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[ef-awr, ef-er] /ˈɛf ɔr, ˈɛf ər/
noun, plural ephors, ephori
[ef-uh-rahy] /ˈɛf əˌraɪ/ (Show IPA)
one of a body of magistrates in various ancient Dorian states, especially at Sparta, where a body of five was elected annually by the people.
Origin of ephor
1580-90; < Latin ephorus < Greek éphoros overseer, guardian, ruler (Compare ephorân to look over, equivalent to ep- ep- + horân to see, look)
Related forms
ephoral, adjective
[ef-uh-reyt, -er-it] /ˈɛf əˌreɪt, -ər ɪt/ (Show IPA),
[ef-er-uh l-tee] /ˈɛf ər əl ti/ (Show IPA),
noun Unabridged
Based on the Random House Dictionary, © Random House, Inc. 2015.
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British Dictionary definitions for ephor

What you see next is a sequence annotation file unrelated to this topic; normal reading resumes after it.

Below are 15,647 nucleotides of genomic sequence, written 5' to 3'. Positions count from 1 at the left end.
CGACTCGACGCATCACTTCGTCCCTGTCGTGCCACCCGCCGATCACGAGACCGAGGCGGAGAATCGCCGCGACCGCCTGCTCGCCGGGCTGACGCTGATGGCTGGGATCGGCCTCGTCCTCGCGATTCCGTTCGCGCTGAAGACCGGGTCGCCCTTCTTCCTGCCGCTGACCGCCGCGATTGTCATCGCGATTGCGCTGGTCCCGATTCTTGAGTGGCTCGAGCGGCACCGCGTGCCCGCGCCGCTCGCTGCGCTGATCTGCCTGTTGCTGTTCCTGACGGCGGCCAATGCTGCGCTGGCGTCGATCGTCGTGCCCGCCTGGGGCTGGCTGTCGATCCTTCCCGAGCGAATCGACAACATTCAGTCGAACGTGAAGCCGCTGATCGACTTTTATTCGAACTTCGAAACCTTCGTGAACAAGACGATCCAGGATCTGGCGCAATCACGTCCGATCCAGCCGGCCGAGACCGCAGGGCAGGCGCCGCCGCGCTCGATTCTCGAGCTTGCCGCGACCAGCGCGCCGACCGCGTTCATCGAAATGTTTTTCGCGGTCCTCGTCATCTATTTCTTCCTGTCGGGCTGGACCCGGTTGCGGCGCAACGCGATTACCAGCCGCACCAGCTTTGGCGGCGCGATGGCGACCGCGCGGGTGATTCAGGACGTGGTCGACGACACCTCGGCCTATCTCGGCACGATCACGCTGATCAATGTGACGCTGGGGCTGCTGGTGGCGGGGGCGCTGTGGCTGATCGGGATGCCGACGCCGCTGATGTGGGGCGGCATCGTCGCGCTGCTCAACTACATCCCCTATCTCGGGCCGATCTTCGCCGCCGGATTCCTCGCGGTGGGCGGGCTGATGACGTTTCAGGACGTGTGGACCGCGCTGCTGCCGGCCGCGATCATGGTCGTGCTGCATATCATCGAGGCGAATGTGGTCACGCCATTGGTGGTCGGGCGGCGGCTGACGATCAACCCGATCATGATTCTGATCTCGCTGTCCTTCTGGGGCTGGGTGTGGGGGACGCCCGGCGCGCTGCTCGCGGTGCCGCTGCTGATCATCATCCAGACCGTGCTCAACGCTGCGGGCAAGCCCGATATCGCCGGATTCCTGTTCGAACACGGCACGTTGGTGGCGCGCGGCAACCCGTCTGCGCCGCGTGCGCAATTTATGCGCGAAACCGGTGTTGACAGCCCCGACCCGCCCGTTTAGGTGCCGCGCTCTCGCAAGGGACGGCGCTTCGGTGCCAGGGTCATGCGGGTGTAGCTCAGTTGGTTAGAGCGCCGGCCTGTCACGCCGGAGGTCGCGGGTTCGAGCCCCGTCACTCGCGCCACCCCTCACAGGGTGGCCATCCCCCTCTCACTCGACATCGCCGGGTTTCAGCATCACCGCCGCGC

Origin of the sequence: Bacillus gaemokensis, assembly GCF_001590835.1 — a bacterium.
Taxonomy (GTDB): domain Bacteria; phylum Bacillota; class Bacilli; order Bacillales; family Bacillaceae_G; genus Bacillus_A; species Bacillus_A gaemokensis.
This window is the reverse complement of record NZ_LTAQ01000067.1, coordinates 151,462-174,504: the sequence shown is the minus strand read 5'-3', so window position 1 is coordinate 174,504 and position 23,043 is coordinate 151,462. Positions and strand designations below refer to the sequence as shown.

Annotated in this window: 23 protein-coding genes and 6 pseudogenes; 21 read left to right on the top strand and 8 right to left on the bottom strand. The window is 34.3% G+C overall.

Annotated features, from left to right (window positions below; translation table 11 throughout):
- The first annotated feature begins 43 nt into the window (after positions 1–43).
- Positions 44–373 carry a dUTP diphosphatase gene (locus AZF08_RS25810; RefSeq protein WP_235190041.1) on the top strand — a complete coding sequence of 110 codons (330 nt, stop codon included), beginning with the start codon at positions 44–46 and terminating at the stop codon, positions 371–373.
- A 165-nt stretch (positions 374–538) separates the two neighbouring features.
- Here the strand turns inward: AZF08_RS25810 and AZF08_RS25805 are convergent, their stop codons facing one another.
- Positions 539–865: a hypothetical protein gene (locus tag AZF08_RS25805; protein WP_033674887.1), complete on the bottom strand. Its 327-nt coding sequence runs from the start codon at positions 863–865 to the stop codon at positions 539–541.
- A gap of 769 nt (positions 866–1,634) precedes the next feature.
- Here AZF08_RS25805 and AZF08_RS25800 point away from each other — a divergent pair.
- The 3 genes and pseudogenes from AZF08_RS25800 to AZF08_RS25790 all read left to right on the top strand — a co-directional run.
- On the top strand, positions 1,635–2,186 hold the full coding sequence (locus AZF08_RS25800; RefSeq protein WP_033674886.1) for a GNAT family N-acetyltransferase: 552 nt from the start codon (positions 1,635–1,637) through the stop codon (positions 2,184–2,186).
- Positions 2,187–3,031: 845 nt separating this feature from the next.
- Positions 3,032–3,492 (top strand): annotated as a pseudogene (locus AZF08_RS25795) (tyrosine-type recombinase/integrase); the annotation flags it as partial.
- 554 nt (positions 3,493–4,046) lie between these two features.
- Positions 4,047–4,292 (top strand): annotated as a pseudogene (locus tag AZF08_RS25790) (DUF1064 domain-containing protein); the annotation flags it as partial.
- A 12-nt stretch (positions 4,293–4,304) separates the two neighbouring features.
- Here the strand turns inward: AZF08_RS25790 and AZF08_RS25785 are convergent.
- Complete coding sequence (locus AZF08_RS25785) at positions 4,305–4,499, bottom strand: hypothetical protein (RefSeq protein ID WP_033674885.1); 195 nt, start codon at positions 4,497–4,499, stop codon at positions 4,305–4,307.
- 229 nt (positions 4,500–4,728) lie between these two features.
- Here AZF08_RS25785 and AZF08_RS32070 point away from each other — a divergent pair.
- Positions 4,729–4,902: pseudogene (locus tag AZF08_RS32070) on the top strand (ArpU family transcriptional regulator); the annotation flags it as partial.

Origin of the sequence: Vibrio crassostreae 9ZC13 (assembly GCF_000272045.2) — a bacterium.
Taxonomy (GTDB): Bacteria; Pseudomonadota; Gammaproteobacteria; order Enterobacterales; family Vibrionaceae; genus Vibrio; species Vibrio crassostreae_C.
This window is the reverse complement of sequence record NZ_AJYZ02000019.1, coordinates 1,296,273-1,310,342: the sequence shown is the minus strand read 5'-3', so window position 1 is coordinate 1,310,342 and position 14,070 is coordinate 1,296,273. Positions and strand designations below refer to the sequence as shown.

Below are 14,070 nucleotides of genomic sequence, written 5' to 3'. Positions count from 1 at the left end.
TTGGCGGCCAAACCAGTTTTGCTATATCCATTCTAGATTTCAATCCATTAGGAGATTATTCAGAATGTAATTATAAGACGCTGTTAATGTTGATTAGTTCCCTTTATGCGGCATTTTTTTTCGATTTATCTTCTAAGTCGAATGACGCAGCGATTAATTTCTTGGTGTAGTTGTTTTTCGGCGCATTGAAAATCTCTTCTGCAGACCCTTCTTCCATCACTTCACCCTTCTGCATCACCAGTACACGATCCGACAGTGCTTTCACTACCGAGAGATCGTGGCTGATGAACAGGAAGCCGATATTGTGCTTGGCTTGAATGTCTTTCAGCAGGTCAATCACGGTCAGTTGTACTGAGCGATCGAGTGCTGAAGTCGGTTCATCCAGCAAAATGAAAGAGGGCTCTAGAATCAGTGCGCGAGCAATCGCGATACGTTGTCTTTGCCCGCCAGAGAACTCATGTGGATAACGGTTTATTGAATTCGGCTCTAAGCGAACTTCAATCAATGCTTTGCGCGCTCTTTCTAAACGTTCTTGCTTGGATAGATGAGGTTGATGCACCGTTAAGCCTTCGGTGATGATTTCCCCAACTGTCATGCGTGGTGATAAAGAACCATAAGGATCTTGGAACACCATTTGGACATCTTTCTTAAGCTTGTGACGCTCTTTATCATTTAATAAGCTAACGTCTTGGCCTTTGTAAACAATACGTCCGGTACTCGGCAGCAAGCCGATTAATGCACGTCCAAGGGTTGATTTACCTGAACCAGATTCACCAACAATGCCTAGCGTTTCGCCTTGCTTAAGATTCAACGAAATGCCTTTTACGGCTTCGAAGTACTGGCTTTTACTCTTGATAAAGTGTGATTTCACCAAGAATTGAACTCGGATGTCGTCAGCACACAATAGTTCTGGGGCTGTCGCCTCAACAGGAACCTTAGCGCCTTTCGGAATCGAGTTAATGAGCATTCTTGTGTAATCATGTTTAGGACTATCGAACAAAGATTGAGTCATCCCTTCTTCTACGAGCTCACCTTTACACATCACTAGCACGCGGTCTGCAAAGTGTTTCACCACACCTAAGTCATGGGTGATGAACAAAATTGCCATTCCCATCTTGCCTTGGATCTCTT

noun (pl) -ors, -ori (-əˌraɪ)
(in ancient Greece) one of a board of senior magistrates in any of several Dorian states, esp the five Spartan ephors, who were elected by vote of all full citizens and who wielded effective power
Derived Forms
ephoral, adjective
ephorate, noun
Word Origin
C16: from Greek ephoros, from ephoran to supervise, from epi- + horan to look
Collins English Dictionary - Complete & Unabridged 2012 Digital Edition
© William Collins Sons & Co. Ltd. 1979, 1986 © HarperCollins
Publishers 1998, 2000, 2003, 2005, 2006, 2007, 2009, 2012
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Word Origin and History for ephor

"Spartan magistrate," 1580s, from Greek ephoros "overseer," from epi- "over" (see epi-) + horan "to see" (see warrant (n.)).

Online Etymology Dictionary, © 2010 Douglas Harper
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